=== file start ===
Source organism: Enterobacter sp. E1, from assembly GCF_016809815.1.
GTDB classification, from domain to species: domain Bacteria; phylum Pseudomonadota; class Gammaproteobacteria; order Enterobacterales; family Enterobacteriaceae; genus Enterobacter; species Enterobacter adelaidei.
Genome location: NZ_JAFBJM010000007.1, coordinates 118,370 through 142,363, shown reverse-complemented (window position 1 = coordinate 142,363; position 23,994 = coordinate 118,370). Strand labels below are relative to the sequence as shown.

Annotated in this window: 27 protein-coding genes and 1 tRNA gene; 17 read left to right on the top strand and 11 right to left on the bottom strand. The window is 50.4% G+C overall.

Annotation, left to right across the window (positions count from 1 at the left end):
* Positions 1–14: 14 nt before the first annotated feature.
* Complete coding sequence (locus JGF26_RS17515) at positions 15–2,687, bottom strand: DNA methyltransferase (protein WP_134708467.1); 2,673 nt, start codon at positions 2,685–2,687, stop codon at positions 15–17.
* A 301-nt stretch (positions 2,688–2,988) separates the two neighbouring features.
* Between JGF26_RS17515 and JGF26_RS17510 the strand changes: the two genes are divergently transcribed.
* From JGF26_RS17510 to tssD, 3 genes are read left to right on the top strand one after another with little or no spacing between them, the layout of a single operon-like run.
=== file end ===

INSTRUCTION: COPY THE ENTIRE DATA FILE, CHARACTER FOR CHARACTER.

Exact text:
Source organism: Enterobacter sp. E1, from assembly GCF_016809815.1.
GTDB classification, from domain to species: domain Bacteria; phylum Pseudomonadota; class Gammaproteobacteria; order Enterobacterales; family Enterobacteriaceae; genus Enterobacter; species Enterobacter adelaidei.
Genome location: NZ_JAFBJM010000007.1, coordinates 118,370 through 142,363, shown reverse-complemented (window position 1 = coordinate 142,363; position 23,994 = coordinate 118,370). Strand labels below are relative to the sequence as shown.

Annotated in this window: 27 protein-coding genes and 1 tRNA gene; 17 read left to right on the top strand and 11 right to left on the bottom strand. The window is 50.4% G+C overall.

Annotation, left to right across the window (positions count from 1 at the left end):
* Positions 1–14: 14 nt before the first annotated feature.
* Complete coding sequence (locus JGF26_RS17515) at positions 15–2,687, bottom strand: DNA methyltransferase (protein WP_134708467.1); 2,673 nt, start codon at positions 2,685–2,687, stop codon at positions 15–17.
* A 301-nt stretch (positions 2,688–2,988) separates the two neighbouring features.
* Between JGF26_RS17515 and JGF26_RS17510 the strand changes: the two genes are divergently transcribed.
* From JGF26_RS17510 to tssD, 3 genes are read left to right on the top strand one after another with little or no spacing between them, the layout of a single operon-like run.